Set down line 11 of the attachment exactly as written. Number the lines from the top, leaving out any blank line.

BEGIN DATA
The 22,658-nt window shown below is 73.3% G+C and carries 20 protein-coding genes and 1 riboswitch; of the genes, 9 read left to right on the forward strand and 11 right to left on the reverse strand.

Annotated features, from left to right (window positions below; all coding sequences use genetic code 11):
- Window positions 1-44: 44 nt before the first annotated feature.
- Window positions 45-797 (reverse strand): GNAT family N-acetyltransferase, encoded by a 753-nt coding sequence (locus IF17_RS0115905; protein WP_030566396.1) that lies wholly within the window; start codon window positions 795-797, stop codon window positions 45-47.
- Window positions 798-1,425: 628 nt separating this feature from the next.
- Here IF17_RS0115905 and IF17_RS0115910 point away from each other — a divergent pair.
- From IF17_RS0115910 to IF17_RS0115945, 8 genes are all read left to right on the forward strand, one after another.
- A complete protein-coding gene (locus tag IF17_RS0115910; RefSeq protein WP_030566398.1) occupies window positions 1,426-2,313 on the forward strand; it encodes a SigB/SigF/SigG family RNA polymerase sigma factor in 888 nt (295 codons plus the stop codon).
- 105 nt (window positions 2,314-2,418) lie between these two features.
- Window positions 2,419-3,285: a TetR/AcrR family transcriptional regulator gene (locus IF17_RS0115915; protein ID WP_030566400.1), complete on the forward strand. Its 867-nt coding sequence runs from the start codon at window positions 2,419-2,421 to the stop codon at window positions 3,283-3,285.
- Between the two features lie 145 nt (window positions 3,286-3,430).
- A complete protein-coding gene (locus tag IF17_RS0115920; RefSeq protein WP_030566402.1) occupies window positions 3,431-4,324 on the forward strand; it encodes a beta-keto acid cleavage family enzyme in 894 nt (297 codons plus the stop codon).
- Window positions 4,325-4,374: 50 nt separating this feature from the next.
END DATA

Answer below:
- Between the two features lie 145 nt (window positions 3,286-3,430).